New incentives are prompting doctors to begin using electronic prescriptions, also known as E-prescribing, reports WSJ.
The Centers for Medicare & Medicaid Services describes E-Prescribing as, “A prescriber’s ability to electronically send an accurate, error-free and understandable prescription directly to the pharmacy from the point-of-care.”
In January, Medicare launched a new incentive program that will pay doctors a bonus for switching their patients to e-prescribing. For 2009 and 2010, the bonus is 2 percent of allowed Medicare charges. In 2011 and 2012, the bonus is 1 percent, and in 2013, it’s 0.5 percent.
Six percent of U.S. doctors are currently using “e-prescribing” although doing so may improve efficiency and reduce medication errors such as a pharmacy technician misreading a doctor’s messy handwriting or dispensing a different drug with a similar name.
Still, there are barriers to full-fledged adoption of e-prescribing. Federal drug laws, which are under review, bar e-prescribing controlled substances which includes anti-depressants, narcotics and insomnia drugs.
Safety experts warn that doctors can enter the wrong drug when selecting prescriptions in sequence order on a computer screen. For instance, the doctor may inadvertently select a quick-release version of a drug rather than long-acting formulation.
The software scans the patient’s drug history for medication allergies, adverse interactions with other drugs the patient is taking and improper dosages, all which can help prevent dangerous medication errors.
Studies have found that 4 percent of the estimated four billion prescriptions written in the U.S. each year contains an error with serious patient risks.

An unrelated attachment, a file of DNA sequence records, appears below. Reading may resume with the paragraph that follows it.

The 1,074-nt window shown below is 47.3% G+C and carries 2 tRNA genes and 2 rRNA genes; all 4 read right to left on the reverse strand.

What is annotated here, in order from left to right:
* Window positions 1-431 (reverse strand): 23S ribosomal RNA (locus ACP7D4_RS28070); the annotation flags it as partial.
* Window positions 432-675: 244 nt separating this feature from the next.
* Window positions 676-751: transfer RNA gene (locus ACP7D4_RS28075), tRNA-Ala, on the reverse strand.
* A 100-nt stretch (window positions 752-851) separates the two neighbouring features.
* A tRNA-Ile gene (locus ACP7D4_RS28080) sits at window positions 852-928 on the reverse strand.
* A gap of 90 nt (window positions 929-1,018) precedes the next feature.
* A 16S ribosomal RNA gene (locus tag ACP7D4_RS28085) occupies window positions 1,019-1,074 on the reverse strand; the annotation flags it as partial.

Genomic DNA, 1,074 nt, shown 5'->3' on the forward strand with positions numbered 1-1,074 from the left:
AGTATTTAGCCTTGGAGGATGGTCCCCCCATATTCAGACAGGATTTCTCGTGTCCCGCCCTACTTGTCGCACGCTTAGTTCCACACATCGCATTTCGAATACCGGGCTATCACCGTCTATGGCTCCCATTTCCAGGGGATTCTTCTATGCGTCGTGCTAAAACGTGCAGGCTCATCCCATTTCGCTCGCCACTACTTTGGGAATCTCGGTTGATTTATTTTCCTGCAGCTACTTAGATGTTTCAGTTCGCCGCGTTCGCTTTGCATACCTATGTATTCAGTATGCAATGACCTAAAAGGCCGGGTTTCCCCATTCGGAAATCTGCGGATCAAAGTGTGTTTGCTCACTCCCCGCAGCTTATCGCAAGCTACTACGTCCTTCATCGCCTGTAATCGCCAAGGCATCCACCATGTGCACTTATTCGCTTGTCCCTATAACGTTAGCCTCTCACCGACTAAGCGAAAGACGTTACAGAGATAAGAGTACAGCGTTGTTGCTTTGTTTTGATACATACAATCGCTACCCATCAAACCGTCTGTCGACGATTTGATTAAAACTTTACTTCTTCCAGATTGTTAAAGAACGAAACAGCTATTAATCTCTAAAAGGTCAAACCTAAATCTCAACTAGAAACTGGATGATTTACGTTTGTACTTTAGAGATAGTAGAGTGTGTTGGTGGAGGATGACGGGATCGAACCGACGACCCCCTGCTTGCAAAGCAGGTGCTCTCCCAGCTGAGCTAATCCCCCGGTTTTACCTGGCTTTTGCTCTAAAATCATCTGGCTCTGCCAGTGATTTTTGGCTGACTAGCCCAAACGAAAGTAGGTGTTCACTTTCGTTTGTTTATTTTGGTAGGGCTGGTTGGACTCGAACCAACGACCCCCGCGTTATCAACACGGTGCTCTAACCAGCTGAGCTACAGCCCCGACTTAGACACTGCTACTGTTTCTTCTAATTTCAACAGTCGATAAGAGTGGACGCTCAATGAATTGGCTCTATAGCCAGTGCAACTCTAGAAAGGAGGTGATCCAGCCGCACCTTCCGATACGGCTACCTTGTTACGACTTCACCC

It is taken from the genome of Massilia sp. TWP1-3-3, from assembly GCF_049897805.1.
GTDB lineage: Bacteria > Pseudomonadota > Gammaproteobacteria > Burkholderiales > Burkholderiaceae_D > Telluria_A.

More than 1.5 million people are injured by preventable medication errors each year and over 7,000 people die. Medication error causes include prescribing the wrong type of drug, ordering an improper dose, giving a patient a drug that he or she is allergic to, or combining medications that are incompatible. These mistakes can lead to deadly consequences.
Savings & Records
In a study published last month, researchers found overall estimated savings added up to $845,000 a year for every 100,000 people filling prescriptions, based on 20 percent of doctors using e-prescribing. “Projected savings increase with more availability and use of e-prescribing; for complete e-prescribing use, savings are estimated at $3.91 million per 100,000 patients annually, the report found.”
Electronic prescribing is also expected to motivate wider use of electronic medical records, including features such as the storage of lab reports, medical histories and programs that will allow doctors to send patient reminders and alerts.
Doctors who don’t e-prescribe by 2012 will see a 1 percent penalty. In 2013, the penalty jumps to 1.5 percent, and to 2 percent for 2014 and beyond.
E-prescribing and doctor incentives could save the federal government $26 billion over ten years, said Gorman Health Group, a consulting firm. E-prescribing also has the potential to prevent 1.9 million adverse drug events.
For more information, visit The National ePrescribing Patient Safety Initiative (NEPSI), a joint project of dedicated organizations that each plays a unique role in resolving the current crisis in preventable medication errors. #